28. The Scots peerage: founded on Wood's ed. of Sir Robert Douglas's Peerage of Scotland; containing an historical and genealogical account of the nobility of that kingdom; vol VIII; p. 416; by Paul, James Balfour, Sir, 1846-1931; Edinburgh: D. Douglas; Not in copyright link
  29. The Scots peerage: founded on Wood's ed. of Sir Robert Douglas's Peerage of Scotland; containing an historical and genealogical account of the nobility of that kingdom; vol VIII; p. 467; by Paul, James Balfour, Sir, 1846-1931; Edinburgh: D. Douglas; Not in copyright link
  30. The Scots peerage: founded on Wood's ed. of Sir Robert Douglas's Peerage of Scotland; containing an historical and genealogical account of the nobility of that kingdom; vol VIII; p. 454; by Paul, James Balfour, Sir, 1846-1931; Edinburgh: D. Douglas; Not in copyright link
  31. The Scots peerage: founded on Wood's ed. of Sir Robert Douglas's Peerage of Scotland; containing an historical and genealogical account of the nobility of that kingdom; vol VIII; p. 460; by Paul, James Balfour, Sir, 1846-1931; Edinburgh: D. Douglas; Not in copyright link
  32. The Scots peerage: founded on Wood's ed. of Sir Robert Douglas's Peerage of Scotland; containing an historical and genealogical account of the nobility of that kingdom; vol VIII; p. 456; by Paul, James Balfour, Sir, 1846-1931; Edinburgh: D. Douglas; Not in copyright link
  33. The Scots peerage: founded on Wood's ed. of Sir Robert Douglas's Peerage of Scotland; containing an historical and genealogical account of the nobility of that kingdom; vol VIII; p. 449; by Paul, James Balfour, Sir, 1846-1931; Edinburgh: D. Douglas; Not in copyright link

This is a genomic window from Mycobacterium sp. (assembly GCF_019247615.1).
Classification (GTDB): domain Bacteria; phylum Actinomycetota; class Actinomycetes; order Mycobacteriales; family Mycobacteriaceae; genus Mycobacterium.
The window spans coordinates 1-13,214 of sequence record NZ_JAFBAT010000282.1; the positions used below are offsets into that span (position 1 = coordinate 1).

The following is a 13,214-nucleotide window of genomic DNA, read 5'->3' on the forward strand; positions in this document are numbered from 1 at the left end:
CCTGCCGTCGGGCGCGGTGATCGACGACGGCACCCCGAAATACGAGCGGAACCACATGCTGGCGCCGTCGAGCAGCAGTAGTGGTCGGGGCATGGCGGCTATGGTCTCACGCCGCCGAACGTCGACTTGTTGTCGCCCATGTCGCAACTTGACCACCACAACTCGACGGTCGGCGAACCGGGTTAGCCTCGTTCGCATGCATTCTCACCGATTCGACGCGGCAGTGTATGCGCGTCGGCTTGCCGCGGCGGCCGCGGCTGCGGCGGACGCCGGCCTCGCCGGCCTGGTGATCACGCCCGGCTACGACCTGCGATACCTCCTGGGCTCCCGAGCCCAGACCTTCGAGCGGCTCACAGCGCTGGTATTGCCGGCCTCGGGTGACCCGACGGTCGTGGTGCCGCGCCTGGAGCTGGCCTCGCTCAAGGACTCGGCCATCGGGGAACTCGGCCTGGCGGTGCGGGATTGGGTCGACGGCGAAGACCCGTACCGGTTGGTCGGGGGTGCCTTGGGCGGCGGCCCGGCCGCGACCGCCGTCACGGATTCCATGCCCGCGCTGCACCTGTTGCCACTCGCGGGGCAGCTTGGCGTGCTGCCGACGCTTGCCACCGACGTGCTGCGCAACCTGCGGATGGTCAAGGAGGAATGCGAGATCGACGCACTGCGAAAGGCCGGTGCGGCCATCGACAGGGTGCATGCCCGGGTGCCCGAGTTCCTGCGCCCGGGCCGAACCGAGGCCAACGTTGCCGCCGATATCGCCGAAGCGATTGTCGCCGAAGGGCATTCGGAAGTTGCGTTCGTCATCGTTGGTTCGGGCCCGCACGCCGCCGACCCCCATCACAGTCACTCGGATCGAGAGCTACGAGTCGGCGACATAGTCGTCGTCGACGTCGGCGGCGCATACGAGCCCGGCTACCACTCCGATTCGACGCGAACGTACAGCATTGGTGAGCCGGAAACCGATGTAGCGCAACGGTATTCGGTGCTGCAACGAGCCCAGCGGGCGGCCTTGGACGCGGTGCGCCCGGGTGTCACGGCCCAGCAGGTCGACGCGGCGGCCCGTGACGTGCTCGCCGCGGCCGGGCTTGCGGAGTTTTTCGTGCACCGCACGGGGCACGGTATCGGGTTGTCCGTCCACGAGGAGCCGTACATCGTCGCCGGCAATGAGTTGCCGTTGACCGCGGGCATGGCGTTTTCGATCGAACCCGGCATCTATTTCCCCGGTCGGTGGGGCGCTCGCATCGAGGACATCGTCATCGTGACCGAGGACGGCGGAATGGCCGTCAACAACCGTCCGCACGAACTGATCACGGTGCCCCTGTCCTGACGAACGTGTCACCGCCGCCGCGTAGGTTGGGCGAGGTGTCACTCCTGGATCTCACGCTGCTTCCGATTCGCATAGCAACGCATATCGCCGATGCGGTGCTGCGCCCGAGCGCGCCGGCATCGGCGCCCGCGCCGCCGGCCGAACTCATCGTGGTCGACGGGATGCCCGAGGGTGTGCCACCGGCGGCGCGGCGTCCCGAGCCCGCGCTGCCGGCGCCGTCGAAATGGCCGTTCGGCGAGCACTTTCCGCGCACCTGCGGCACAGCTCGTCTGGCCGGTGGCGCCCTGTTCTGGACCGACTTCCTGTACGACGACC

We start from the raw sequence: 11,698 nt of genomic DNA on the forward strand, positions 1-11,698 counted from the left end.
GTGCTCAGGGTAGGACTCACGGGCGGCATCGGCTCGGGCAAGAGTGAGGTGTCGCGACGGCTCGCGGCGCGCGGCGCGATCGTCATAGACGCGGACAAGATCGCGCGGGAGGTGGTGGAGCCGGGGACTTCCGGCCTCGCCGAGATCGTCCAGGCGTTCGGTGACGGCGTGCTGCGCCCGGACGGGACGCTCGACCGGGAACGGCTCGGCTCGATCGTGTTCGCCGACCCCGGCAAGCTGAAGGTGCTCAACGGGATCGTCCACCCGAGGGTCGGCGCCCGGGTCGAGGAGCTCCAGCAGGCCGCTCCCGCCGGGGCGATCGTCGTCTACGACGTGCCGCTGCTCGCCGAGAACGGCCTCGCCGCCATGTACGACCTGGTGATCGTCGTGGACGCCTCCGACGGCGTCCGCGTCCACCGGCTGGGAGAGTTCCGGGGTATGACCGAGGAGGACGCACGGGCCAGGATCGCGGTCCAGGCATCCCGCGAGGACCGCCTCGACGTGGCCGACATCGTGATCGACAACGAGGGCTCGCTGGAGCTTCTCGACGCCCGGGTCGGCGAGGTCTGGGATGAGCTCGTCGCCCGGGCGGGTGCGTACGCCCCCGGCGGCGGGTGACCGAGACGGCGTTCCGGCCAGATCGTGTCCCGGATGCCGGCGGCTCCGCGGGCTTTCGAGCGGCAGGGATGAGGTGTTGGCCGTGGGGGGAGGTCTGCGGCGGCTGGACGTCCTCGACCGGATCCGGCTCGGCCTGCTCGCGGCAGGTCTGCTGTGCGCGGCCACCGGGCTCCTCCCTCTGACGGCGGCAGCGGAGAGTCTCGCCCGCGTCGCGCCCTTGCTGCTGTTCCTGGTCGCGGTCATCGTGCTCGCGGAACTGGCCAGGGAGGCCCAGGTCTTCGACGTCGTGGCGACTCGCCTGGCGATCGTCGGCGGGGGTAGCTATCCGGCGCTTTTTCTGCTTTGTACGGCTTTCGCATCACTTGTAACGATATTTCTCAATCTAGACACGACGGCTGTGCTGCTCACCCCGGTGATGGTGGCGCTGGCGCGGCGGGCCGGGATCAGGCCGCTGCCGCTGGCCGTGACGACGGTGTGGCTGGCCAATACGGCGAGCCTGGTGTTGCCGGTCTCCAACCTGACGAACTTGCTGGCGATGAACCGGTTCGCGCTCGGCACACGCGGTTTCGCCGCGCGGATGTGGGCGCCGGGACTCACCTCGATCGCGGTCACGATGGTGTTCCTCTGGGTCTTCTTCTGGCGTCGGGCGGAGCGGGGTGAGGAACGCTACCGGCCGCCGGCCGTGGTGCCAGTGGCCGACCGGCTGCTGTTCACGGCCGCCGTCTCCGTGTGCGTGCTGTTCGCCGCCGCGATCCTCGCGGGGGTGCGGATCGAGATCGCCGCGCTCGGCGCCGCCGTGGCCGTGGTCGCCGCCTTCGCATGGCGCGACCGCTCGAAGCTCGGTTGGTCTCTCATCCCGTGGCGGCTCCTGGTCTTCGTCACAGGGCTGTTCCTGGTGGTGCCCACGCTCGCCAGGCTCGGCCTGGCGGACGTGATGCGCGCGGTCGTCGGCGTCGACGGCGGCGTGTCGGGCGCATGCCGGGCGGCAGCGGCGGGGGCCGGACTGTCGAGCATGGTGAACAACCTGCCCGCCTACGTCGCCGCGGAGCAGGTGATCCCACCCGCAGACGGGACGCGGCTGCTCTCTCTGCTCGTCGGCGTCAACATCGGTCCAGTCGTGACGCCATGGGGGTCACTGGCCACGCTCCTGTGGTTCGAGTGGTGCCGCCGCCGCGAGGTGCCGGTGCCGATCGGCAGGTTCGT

34. The Scots peerage: founded on Wood's ed. of Sir Robert Douglas's Peerage of Scotland; containing an historical and genealogical account of the nobility of that kingdom; vol VIII; p. 450; by Paul, James Balfour, Sir, 1846-1931; Edinburgh: D. Douglas; Not in copyright link
  35. The Scots peerage: founded on Wood's ed. of Sir Robert Douglas's Peerage of Scotland; containing an historical and genealogical account of the nobility of that kingdom; vol VIII; p. 451; by Paul, James Balfour, Sir, 1846-1931; Edinburgh: D. Douglas; Not in copyright link
  36. The Scots peerage: founded on Wood's ed. of Sir Robert Douglas's Peerage of Scotland; containing an historical and genealogical account of the nobility of that kingdom; vol VIII; p. 435; by Paul, James Balfour, Sir, 1846-1931; Edinburgh: D. Douglas; Not in copyright link
  37. The Highland Clans By Iain Moncreiffe of that Ilk, Iain Moncreiffe, David Hicks; p. 188; Published by Barrie & Jenkins, 1982; link
  38. http://www.aboutaberdeen.com/slainscastle.php
  39. Septs and Associated Families by Official Website of the Clan Hay

References[eedit | eedit soorce]

Balfour, J.P. (1906). The Scots Peerage, Vol.III. Edinburgh: D. Douglas. 

Black, G.F. (1946). The surnames of Scotland; their origin, meaning and history. New York: New York Public Library. 

Keegan, J. (1983). Six Armies in Normandy. Harmondsworth, U.K.: Penguin Books Ltd. 

Sutton, Dana F. (2003, revised 2007). Hist/ "George Buchanan,Rerum Scoticarum Historia (1582). A hypertext critical edition.". Retrieved 7/12/2010. 

Sutton, Dana F. (2010). "Hector Boethius, Scotorum Historia (1575 version). A hypertext critical edition.". Retrieved 7/12/2010. 

Townsend, P (editor) (1970). Burke's Genealogical and Heraldic History of the Peerage, Baronetage and Knightage. London: Burke's Peerage Limited. 

Wagner, A.R. (1954 and 1955). "The origin of the Hays of Erroll". The Genealogist's Magazine. 11 and 12: 535–540 and 1–6. 

Whyte, D (1996). Sottish surnames. Edinburgh: Birlinn Limited. 

Freemit airtins[eedit | eedit soorce]